Guido Guidi: Tra l’altro, 1976-81
Selected from Guido Guidi’s archive by Marcello Galvani, this book presents 94 color photographs made with small-format cameras between 1976 and 1981. Mostly unpublished, these images form an ideal link between two phases of Guidi’s work that are already well known.
After the irreverent black and white snapshots of the early 1970s, this series marks Guidi’s progressive shift toward the colorwork he began to investigate in the early 1980s with a large format 8×10 camera. Here we already see the photographer’s growing fascination with his quotidian landscape, including vernacular buildings, ordinary people, and visual accidents, yet caught with a quick, peripatetic eye that questions the possibility of grasping the flux of experience and the notion of photographic time.
“Tra l’altro” – which translates as incidentally, by the way, or among other things – acts as a historical moment of transition in Guidi’s visual thinking, but also, in his own words, as “passing observations” and a way to “make contact” with the outside world.
About the Author
Guido Guidi (Cesena 1941) is considered the Italian photographer who more than any other, has explored the boundaries and margins of the contemporary landscape avoiding any nostalgic romanticism and any form of spectacularization.
Close to the photographic research of Luigi Ghirri – with whom he has repeatedly worked in similar researches on the territory (the Archive of space by the Province of Milan, Journey to Italy and Explorations on the Via Emilia. Views in the landscape) was part of that group of authors (including Gabriele Basilico, Mimmo Jodice, Giovanni Chiaramonte, Vincenzo Castella, and Olivo Barbieri) who at the beginning of the 1980s renewed the Italian photographic tradition by opening it to a discreet, subdued, interrogative language. Like the American Lewis Baltz, he has often focused his attention on the intermediate spaces, on the marginal, “remaining” places, excluded from any strong signification and also from our own conscious gaze.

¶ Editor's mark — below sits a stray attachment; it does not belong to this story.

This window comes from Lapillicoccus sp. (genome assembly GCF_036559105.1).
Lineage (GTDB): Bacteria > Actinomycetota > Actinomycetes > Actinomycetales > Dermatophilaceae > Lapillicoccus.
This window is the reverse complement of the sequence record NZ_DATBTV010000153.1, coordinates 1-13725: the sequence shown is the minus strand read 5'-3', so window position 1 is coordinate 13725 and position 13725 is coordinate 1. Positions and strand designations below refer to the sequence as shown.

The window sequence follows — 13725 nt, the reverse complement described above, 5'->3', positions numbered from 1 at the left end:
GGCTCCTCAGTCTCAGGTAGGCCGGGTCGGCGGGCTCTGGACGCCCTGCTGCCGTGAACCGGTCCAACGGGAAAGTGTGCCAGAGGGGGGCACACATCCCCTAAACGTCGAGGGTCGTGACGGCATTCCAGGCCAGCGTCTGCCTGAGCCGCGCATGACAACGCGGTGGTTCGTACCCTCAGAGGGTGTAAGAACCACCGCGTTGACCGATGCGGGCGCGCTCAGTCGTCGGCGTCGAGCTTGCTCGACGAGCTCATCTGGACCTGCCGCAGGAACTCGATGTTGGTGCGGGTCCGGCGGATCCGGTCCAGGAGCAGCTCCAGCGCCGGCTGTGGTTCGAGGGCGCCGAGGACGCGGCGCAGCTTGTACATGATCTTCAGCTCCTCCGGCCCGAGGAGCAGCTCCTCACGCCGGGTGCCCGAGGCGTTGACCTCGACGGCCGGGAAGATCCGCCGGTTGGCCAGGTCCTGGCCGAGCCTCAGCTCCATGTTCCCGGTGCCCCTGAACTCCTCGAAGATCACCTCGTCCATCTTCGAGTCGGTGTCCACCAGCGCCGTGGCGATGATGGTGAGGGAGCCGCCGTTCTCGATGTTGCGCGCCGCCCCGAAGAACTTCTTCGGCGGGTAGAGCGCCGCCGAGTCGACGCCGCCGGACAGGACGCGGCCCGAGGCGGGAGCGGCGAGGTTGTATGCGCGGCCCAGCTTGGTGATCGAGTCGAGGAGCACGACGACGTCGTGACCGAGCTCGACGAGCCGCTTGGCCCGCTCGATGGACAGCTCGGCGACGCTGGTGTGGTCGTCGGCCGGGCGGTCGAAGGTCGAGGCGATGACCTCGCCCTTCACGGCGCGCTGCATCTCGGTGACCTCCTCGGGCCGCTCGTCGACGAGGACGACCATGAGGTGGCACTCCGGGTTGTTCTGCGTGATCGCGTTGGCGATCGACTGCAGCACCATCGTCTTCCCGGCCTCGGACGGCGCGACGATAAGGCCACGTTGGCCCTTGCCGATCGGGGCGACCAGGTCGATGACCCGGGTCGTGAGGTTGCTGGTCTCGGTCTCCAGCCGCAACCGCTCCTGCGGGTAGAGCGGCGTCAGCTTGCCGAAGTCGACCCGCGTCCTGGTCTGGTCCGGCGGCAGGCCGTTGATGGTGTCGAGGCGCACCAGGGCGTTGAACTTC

He exhibited at the Guggenheim Museum and the Whitney Museum in New York, at the Center Pompidou in Paris and at the Venice Biennale. His work has been published in many books and catalogs, including Variants (Udine 1995); and SS9. Itineraries along the via Emilia (Rubiera 2000); in addition, for the Canadian Center for Architecture in Montreal, he has created: Carlo Scarpa, Architect: Intervening with History (New York, 1999); Mies in America (New York 2001); In Between Cities (Rubiera 2003). He teaches photography at the University Institute of Architecture in Venice and at the Academy of Fine Arts in Ravenna.